Last week, I toddled my pregnant self up to the Joslin Clinic for my endocrinologist appointment and an ultrasound with my OB/Gyn. And as excited as I was about the ultrasound and the opportunity for Chris and I to see our baby kicking around in there (more on that later), I was just as excited about the H1N1 vaccine.
I can’t believe I’m saying that, either. Yes, this is the same Kerri who wrote about feeling “eh” about the flu shot a few weeks ago. But a few things have come to light in the last couple weeks that have changed my outlook on things.
Like the fact that the Joslin Clinic has been riding me about getting this shot because of my high-risk situation, being both type 1 and pregnant.
Or the fact that every healthcare professional I spoke with at last week’s ePatient conference kept asking me, “You are getting the H1N1, right?” and the look of concern when I said, “I haven’t received mine, yet.”
Or the very scary fact that pregnant women, regardless of any chronic illness, are singled out as one of the highest risk groups out there.
I’m not one to leap without looking. But I’m also not one to put my baby at risk if I can help it, so when Joslin said there was an H1N1 vaccine available to me, I jumped at the chance to get it. Seems like this vaccine, for some completely ridiculous reason, is not being made readily available to people who need or want it, so if there was one available to me, I was taking it.
It was unnerving, knowing they were injecting me with a virus. A dead one, of course, but still, with all the information circulating out there about the pros and cons of the H1N1 vircus, it’s hard to know what’s true and what’s just speculation. Or, unfortunately, what’s purely fabrication. In any event, when I heard about a little girl in my home state who, at the age of 12 had being diagnosed with H1N1 and then died from it just a few days later, it was enough to scare me into rapid and determined action.
But even at the Joslin Clinic, I had to jump through a few hoops in order to be viewed as “eligible.”
“No, I’m sorry. That vaccine is only for patients who are 24 weeks pregnant and up.”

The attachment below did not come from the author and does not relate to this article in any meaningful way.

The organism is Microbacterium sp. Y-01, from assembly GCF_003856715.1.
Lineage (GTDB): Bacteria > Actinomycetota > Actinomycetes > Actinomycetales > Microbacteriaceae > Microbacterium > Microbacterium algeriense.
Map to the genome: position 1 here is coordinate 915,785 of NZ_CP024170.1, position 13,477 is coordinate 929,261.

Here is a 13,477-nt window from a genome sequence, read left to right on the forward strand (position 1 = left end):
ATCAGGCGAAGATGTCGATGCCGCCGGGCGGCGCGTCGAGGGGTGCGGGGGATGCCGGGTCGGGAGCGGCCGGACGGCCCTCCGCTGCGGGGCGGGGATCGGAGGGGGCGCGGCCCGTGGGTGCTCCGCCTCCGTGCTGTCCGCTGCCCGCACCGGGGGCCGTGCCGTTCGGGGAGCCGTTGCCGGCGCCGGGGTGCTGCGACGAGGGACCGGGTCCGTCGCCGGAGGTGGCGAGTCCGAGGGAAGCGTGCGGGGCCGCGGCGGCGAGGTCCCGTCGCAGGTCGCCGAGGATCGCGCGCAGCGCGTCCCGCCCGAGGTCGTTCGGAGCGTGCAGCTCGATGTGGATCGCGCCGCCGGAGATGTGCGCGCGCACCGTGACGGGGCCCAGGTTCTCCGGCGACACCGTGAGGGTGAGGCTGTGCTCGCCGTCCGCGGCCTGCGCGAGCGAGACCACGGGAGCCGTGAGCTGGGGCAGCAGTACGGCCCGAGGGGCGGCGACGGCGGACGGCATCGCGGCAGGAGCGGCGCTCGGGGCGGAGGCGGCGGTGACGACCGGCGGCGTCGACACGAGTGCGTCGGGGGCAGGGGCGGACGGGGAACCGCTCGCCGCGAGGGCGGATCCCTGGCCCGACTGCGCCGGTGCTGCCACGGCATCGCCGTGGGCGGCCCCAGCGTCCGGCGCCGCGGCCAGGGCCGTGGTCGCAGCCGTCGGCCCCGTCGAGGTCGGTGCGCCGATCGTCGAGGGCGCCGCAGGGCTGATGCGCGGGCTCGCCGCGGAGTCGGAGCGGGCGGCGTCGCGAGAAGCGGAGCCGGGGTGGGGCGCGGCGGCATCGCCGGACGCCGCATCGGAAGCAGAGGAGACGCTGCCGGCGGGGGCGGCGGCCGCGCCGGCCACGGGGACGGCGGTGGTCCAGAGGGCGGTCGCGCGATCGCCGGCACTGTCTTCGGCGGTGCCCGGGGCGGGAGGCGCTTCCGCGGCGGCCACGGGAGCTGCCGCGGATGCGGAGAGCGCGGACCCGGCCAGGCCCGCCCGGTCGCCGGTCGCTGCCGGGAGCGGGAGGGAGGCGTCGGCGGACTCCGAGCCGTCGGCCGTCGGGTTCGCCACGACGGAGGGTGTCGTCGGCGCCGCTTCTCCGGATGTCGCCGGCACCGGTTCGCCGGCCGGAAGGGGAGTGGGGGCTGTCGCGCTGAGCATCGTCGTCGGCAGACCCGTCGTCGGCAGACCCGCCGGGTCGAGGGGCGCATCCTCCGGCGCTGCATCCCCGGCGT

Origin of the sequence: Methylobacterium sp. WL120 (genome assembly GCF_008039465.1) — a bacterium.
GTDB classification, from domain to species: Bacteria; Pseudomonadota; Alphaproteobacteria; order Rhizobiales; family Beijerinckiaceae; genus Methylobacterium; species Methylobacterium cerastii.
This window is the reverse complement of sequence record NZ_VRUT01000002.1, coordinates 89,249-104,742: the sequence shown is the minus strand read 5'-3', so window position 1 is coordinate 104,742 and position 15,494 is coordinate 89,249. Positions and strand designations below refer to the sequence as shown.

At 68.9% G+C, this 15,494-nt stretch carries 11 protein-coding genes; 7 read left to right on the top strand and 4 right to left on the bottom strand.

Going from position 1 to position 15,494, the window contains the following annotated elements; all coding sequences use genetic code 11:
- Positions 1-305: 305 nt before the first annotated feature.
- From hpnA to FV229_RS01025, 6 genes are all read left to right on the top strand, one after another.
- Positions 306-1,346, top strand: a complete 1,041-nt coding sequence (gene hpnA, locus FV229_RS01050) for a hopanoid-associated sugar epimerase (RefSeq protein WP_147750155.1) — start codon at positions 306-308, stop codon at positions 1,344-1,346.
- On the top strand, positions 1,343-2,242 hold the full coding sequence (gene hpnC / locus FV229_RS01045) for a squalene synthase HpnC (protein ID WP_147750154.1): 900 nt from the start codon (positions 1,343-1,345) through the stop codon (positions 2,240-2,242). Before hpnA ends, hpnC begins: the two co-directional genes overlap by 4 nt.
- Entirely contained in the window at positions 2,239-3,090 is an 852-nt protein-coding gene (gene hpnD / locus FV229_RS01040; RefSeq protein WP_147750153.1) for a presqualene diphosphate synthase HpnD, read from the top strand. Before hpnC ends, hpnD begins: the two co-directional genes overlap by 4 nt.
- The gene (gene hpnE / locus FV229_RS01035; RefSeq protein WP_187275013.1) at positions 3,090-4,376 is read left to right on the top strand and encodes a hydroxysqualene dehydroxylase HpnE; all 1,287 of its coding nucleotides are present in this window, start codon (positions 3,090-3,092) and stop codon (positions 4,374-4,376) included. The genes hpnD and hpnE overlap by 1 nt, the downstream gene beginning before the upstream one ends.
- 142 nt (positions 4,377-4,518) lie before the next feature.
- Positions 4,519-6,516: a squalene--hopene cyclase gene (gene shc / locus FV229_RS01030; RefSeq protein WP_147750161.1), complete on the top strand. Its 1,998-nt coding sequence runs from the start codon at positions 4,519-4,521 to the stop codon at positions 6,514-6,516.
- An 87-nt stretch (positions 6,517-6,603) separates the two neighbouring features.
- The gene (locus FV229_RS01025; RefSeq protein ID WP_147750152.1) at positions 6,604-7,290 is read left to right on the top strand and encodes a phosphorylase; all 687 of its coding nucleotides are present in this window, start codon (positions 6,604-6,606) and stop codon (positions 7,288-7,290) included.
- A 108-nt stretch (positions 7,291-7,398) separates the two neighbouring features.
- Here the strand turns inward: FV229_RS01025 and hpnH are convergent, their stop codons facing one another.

“Really?” I said, my hands against the counter. “I was told that being 14 weeks and also having type 1 diabetes made me a shoe-in for this vaccine. It’s like my prize for being the in double risk pool. So there isn’t one for me?”
She checked her chart again. “Type 1? 14 weeks? Okay, you can have a seat over there and we’ll call you in for your injection in just a few minutes.”
It felt so odd, fighting for something I wasn’t even sure I wanted in the first place. But I kept thinking about the pregnant women I’d heard about on the news who had died from H1N1. And then I thought about all the public transit I’d taken in the last few weeks, and my upcoming travel plans for this week. Did I want to take the chance?
If it was just me, I may have. I may have waited or put off the shot or taken my chances. But I’m responsible for this baby. And when we heard the heartbeat, loud and strong, and saw him (or her) kicking around in there, I knew that I needed to do whatever it took to take the best care possible of my child.
So they shot me up with the H1N1 vaccine. Oddly enough, I felt grateful.
And that night, I promptly felt ill and slept for about 15 hours straight, waking only to test, snack, and drink water. I wasn’t experiencing any full-fledged sickness, but the weather was above me enough that I hid out all weekend long, missing any Halloween festivities and instead camping out at home with hot tea, chicken soup, and Kleenex.
Today? Feeling much better and on my way to speak at a seminar in New Jersey. But I keep hearing about others who are seeking out the H1N1 and still haven’t been able to gain access to a vaccination. What does it take to get protection when you need it? How are there H1N1 clinics in some states but not in others? Are you someone who is trying to get this vaccine but can’t? Or are you avoiding this shot, and why?
I’ve already jumped, so my opinion is moot on this one. I’m pregnant, my doctors told me this was best, and I (for once) listened. But this issue is getting bigger and bigger, and with diabetes month just getting started here, I want to know how the diabetes community at large feels about this H1N1 vaccine.